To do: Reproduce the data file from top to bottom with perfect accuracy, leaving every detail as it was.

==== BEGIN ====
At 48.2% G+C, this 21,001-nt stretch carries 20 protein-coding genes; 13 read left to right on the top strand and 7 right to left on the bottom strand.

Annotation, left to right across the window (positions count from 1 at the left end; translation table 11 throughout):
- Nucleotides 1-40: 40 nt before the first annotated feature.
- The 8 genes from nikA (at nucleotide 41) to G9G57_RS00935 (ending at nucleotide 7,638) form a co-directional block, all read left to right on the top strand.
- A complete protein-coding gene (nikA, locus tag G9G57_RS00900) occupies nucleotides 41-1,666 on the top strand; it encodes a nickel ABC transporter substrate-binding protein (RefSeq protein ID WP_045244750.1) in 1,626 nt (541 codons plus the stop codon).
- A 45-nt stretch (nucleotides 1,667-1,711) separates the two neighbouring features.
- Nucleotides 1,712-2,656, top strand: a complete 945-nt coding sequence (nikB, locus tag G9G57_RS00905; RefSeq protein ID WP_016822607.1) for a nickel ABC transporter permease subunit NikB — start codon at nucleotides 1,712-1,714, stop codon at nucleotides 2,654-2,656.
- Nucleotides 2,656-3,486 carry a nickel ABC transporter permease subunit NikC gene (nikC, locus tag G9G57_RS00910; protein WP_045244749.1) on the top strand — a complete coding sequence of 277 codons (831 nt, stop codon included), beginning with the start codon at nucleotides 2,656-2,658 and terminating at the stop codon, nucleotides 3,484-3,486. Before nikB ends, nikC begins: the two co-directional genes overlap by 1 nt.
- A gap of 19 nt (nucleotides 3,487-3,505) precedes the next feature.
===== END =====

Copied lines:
At 48.2% G+C, this 21,001-nt stretch carries 20 protein-coding genes; 13 read left to right on the top strand and 7 right to left on the bottom strand.

Annotation, left to right across the window (positions count from 1 at the left end; translation table 11 throughout):
- Nucleotides 1-40: 40 nt before the first annotated feature.
- The 8 genes from nikA (at nucleotide 41) to G9G57_RS00935 (ending at nucleotide 7,638) form a co-directional block, all read left to right on the top strand.
- A complete protein-coding gene (nikA, locus tag G9G57_RS00900) occupies nucleotides 41-1,666 on the top strand; it encodes a nickel ABC transporter substrate-binding protein (RefSeq protein ID WP_045244750.1) in 1,626 nt (541 codons plus the stop codon).
- A 45-nt stretch (nucleotides 1,667-1,711) separates the two neighbouring features.
- Nucleotides 1,712-2,656, top strand: a complete 945-nt coding sequence (nikB, locus tag G9G57_RS00905; RefSeq protein ID WP_016822607.1) for a nickel ABC transporter permease subunit NikB — start codon at nucleotides 1,712-1,714, stop codon at nucleotides 2,654-2,656.
- Nucleotides 2,656-3,486 carry a nickel ABC transporter permease subunit NikC gene (nikC, locus tag G9G57_RS00910; protein WP_045244749.1) on the top strand — a complete coding sequence of 277 codons (831 nt, stop codon included), beginning with the start codon at nucleotides 2,656-2,658 and terminating at the stop codon, nucleotides 3,484-3,486. Before nikB ends, nikC begins: the two co-directional genes overlap by 1 nt.
- A gap of 19 nt (nucleotides 3,487-3,505) precedes the next feature.